The Muslim Challenge: “Where did Jesus say, “I am God worship Me?”
And behold! Allah will say: “O Jesus the son of Mary! Didst thou say unto men, worship me and my mother as gods in derogation of Allah?” He will say: “Glory to Thee! never could I say what I had no right (to say). . . . ” (Qur’an, Sura 5.116).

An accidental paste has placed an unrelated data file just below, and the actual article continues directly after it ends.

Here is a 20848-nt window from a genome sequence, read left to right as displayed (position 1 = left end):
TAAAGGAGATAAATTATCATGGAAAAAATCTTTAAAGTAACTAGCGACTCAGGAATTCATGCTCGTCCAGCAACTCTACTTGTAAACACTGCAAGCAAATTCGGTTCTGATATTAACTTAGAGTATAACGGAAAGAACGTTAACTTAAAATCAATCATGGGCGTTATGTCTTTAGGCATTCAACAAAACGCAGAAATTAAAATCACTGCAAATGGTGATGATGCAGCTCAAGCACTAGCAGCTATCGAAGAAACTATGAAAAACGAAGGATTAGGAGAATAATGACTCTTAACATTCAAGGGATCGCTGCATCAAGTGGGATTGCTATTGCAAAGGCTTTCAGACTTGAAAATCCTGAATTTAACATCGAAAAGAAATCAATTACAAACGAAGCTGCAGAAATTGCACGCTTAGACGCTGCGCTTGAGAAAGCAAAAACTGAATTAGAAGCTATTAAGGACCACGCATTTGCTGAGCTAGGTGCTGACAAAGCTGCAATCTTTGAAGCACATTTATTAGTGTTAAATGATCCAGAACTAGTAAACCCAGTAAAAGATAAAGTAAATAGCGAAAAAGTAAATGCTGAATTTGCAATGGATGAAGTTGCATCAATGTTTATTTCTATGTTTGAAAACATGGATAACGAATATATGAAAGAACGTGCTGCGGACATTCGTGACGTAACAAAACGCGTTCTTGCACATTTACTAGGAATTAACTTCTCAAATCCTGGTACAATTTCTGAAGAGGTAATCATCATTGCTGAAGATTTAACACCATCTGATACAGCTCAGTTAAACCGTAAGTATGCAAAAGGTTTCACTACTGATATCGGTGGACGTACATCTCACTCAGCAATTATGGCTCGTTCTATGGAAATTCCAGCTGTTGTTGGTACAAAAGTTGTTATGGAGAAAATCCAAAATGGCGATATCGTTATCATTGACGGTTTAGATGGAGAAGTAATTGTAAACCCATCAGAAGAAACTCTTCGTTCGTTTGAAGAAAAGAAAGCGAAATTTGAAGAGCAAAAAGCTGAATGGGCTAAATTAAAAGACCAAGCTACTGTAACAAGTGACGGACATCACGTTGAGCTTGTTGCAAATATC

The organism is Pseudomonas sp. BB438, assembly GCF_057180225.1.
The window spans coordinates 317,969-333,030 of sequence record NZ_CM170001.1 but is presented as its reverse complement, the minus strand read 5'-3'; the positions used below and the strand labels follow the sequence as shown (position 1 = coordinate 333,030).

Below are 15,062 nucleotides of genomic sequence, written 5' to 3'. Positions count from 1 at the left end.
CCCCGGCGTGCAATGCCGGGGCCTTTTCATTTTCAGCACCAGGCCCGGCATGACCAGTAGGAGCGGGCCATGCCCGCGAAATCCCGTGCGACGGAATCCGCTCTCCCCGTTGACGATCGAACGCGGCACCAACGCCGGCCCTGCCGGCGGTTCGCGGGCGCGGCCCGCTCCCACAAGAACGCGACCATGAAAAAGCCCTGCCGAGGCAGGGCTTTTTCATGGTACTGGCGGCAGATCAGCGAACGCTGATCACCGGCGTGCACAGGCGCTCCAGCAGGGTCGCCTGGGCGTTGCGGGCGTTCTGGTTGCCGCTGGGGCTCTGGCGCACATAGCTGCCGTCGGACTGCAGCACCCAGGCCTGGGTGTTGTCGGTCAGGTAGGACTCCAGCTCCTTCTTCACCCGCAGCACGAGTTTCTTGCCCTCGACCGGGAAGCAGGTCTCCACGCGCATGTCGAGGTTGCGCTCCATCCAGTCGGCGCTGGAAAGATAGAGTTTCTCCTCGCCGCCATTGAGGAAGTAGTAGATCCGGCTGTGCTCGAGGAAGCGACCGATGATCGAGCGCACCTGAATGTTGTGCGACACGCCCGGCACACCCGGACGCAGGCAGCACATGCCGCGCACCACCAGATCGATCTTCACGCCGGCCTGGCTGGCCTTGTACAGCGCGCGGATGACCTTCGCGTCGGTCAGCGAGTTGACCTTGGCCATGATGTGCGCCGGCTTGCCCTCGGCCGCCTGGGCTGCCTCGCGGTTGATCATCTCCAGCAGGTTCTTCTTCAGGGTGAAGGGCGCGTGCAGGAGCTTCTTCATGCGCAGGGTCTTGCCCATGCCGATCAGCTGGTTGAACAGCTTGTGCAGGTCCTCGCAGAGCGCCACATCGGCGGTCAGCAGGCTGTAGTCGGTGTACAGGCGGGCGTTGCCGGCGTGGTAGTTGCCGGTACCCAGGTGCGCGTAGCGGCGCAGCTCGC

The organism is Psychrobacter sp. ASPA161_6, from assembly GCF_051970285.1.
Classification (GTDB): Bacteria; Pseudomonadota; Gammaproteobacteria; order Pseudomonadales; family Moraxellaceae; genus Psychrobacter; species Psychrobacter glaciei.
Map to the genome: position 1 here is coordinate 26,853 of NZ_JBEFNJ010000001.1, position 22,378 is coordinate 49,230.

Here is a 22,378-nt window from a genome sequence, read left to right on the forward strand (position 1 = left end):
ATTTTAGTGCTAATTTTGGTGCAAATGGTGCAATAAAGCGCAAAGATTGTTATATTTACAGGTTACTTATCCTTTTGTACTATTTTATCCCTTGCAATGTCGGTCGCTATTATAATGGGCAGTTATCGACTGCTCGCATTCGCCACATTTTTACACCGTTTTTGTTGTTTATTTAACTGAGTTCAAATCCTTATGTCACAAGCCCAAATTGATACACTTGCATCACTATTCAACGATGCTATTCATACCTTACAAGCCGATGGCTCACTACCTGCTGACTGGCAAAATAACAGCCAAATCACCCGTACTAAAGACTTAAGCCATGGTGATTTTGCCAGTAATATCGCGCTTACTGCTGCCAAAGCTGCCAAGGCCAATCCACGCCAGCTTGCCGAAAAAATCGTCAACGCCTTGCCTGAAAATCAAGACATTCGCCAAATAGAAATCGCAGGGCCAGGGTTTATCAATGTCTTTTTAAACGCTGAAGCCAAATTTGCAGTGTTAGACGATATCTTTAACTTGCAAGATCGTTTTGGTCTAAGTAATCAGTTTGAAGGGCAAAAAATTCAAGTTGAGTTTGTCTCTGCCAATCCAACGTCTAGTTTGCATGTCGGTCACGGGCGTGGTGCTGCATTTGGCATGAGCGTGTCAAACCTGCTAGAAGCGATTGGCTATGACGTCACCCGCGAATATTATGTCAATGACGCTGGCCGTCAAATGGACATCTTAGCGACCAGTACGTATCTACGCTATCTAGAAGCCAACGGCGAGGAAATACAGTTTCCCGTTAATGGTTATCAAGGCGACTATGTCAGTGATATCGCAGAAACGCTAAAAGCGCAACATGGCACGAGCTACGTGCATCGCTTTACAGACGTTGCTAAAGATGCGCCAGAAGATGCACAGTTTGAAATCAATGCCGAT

Anyone who has interfaced with Muslims (or also JWs) on the Person of Christ or nature of God has probably been asked that question. Although, Muslims are taught that Jesus was a prophet of Allah, sinless, virgin born, preformed miracles, etc. they reject that He was eternal God in the flesh, crucified, and resurrected from the dead. The rejection of the deity of Jesus Christ (and the Trinity) is common to all non-Christian cults and false religions. Because Jesus said in John 8:24 that “unless you believe that I am [egō eimi], you will die in your sins” we cannot be hesitant or be timid in proclaiming that Jesus is God in the flesh—for salvation is predicated on that belief. A few months ago, in a formal debate with a Muslim apologist, I was asked the typical question: “Where did Jesus claim to be God and say worship Me?” The fact of the matter is this: If Jesus is God, Islam is proven a false religion and thus, Mohammad is merely another false prophet who deceived his followers.